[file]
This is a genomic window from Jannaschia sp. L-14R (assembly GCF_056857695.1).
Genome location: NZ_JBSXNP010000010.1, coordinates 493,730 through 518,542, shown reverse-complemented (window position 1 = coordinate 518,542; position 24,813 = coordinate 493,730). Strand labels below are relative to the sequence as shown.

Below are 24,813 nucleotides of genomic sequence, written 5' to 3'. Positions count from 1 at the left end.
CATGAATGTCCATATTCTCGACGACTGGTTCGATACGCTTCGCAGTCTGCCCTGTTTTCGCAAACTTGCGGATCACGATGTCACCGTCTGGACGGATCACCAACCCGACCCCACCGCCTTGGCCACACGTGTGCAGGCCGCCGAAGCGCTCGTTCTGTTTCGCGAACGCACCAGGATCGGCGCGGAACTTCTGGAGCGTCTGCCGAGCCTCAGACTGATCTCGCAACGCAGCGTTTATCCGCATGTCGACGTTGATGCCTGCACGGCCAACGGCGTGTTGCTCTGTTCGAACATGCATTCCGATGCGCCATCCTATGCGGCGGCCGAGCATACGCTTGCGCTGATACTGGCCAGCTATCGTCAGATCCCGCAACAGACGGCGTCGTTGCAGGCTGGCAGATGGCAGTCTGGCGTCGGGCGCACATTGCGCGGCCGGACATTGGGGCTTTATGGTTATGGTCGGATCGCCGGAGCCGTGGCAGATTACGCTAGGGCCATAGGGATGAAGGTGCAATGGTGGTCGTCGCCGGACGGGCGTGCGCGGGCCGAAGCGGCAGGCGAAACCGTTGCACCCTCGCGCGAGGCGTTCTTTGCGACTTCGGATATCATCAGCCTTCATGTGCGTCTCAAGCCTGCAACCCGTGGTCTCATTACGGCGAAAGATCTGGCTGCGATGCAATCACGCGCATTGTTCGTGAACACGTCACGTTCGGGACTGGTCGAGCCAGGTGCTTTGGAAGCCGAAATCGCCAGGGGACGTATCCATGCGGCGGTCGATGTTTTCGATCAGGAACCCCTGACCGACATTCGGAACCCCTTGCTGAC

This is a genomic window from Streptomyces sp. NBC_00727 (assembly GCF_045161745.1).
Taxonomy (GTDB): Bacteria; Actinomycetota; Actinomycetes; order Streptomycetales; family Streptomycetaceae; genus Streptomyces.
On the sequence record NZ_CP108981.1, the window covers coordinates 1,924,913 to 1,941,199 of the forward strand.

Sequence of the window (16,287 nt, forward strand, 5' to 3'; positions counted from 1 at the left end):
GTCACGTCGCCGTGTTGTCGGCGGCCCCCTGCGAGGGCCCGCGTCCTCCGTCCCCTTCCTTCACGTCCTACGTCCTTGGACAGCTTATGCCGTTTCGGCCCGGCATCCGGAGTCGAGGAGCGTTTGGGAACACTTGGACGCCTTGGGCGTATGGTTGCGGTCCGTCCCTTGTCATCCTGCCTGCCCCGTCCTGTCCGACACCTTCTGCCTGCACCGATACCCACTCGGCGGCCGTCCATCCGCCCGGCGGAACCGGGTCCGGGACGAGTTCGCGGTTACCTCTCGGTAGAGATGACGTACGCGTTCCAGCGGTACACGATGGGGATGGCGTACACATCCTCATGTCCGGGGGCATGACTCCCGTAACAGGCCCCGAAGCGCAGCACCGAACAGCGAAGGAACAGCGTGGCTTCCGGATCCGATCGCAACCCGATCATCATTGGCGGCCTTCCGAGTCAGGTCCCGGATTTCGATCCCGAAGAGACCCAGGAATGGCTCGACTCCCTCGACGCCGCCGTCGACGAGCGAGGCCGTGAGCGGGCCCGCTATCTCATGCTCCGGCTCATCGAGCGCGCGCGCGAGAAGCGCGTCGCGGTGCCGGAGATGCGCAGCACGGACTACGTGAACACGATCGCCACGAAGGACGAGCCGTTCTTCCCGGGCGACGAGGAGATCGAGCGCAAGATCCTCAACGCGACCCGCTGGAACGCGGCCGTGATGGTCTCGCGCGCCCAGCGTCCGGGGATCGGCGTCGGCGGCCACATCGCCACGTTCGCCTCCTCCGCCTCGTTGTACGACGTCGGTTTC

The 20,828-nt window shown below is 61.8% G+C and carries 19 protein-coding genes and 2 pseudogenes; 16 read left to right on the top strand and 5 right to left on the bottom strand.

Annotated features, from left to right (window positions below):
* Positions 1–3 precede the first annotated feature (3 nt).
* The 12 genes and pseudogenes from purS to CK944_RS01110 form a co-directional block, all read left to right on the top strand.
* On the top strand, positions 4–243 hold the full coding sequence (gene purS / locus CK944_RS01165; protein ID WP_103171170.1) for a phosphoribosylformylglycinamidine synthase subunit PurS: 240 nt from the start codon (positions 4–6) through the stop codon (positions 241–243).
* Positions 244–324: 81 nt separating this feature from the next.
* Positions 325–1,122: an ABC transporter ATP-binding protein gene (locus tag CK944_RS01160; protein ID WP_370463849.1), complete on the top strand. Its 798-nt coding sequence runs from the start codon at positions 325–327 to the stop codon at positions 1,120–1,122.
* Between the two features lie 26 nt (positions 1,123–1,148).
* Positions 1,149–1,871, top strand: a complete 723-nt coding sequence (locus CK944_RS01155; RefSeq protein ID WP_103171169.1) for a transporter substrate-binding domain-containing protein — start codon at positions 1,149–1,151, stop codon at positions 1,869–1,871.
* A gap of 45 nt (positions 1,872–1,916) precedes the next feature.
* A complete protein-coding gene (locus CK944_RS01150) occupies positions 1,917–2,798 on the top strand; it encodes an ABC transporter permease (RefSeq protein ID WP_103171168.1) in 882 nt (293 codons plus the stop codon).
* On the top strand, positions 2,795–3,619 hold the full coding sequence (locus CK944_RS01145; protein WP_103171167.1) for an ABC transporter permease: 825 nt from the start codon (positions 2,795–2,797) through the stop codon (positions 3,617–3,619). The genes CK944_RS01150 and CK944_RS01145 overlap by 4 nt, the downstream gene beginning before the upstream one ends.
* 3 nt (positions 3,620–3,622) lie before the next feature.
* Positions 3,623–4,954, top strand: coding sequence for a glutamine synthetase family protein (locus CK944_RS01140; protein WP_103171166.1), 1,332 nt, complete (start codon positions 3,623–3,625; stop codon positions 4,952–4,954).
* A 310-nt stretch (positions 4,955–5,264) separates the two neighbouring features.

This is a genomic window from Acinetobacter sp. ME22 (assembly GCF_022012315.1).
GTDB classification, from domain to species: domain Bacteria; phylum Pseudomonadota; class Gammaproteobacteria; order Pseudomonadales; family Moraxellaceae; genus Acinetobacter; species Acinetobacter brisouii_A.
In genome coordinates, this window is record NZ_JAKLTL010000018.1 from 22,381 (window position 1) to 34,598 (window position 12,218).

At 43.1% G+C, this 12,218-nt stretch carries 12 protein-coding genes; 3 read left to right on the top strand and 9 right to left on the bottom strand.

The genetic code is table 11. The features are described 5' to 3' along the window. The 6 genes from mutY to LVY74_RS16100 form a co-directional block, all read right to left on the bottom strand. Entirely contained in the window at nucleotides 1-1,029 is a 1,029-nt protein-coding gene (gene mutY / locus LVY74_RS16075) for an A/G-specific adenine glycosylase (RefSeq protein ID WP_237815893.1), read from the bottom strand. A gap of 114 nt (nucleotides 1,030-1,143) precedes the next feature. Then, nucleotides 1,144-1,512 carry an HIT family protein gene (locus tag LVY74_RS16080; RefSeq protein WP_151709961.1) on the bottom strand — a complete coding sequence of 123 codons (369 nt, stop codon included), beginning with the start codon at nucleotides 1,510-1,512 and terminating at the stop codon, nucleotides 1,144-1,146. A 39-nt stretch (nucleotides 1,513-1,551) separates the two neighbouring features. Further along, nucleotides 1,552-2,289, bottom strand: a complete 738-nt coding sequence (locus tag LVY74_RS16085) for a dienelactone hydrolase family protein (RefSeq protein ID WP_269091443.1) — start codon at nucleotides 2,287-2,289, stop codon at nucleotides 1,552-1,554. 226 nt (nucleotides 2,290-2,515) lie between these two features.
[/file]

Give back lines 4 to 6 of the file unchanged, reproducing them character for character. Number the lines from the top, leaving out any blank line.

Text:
CATGAATGTCCATATTCTCGACGACTGGTTCGATACGCTTCGCAGTCTGCCCTGTTTTCGCAAACTTGCGGATCACGATGTCACCGTCTGGACGGATCACCAACCCGACCCCACCGCCTTGGCCACACGTGTGCAGGCCGCCGAAGCGCTCGTTCTGTTTCGCGAACGCACCAGGATCGGCGCGGAACTTCTGGAGCGTCTGCCGAGCCTCAGACTGATCTCGCAACGCAGCGTTTATCCGCATGTCGACGTTGATGCCTGCACGGCCAACGGCGTGTTGCTCTGTTCGAACATGCATTCCGATGCGCCATCCTATGCGGCGGCCGAGCATACGCTTGCGCTGATACTGGCCAGCTATCGTCAGATCCCGCAACAGACGGCGTCGTTGCAGGCTGGCAGATGGCAGTCTGGCGTCGGGCGCACATTGCGCGGCCGGACATTGGGGCTTTATGGTTATGGTCGGATCGCCGGAGCCGTGGCAGATTACGCTAGGGCCATAGGGATGAAGGTGCAATGGTGGTCGTCGCCGGACGGGCGTGCGCGGGCCGAAGCGGCAGGCGAAACCGTTGCACCCTCGCGCGAGGCGTTCTTTGCGACTTCGGATATCATCAGCCTTCATGTGCGTCTCAAGCCTGCAACCCGTGGTCTCATTACGGCGAAAGATCTGGCTGCGATGCAATCACGCGCATTGTTCGTGAACACGTCACGTTCGGGACTGGTCGAGCCAGGTGCTTTGGAAGCCGAAATCGCCAGGGGACGTATCCATGCGGCGGTCGATGTTTTCGATCAGGAACCCCTGACCGACATTCGGAACCCCTTGCTGAC

This is a genomic window from Streptomyces sp. NBC_00727 (assembly GCF_045161745.1).
Taxonomy (GTDB): Bacteria; Actinomycetota; Actinomycetes; order Streptomycetales; family Streptomycetaceae; genus Streptomyces.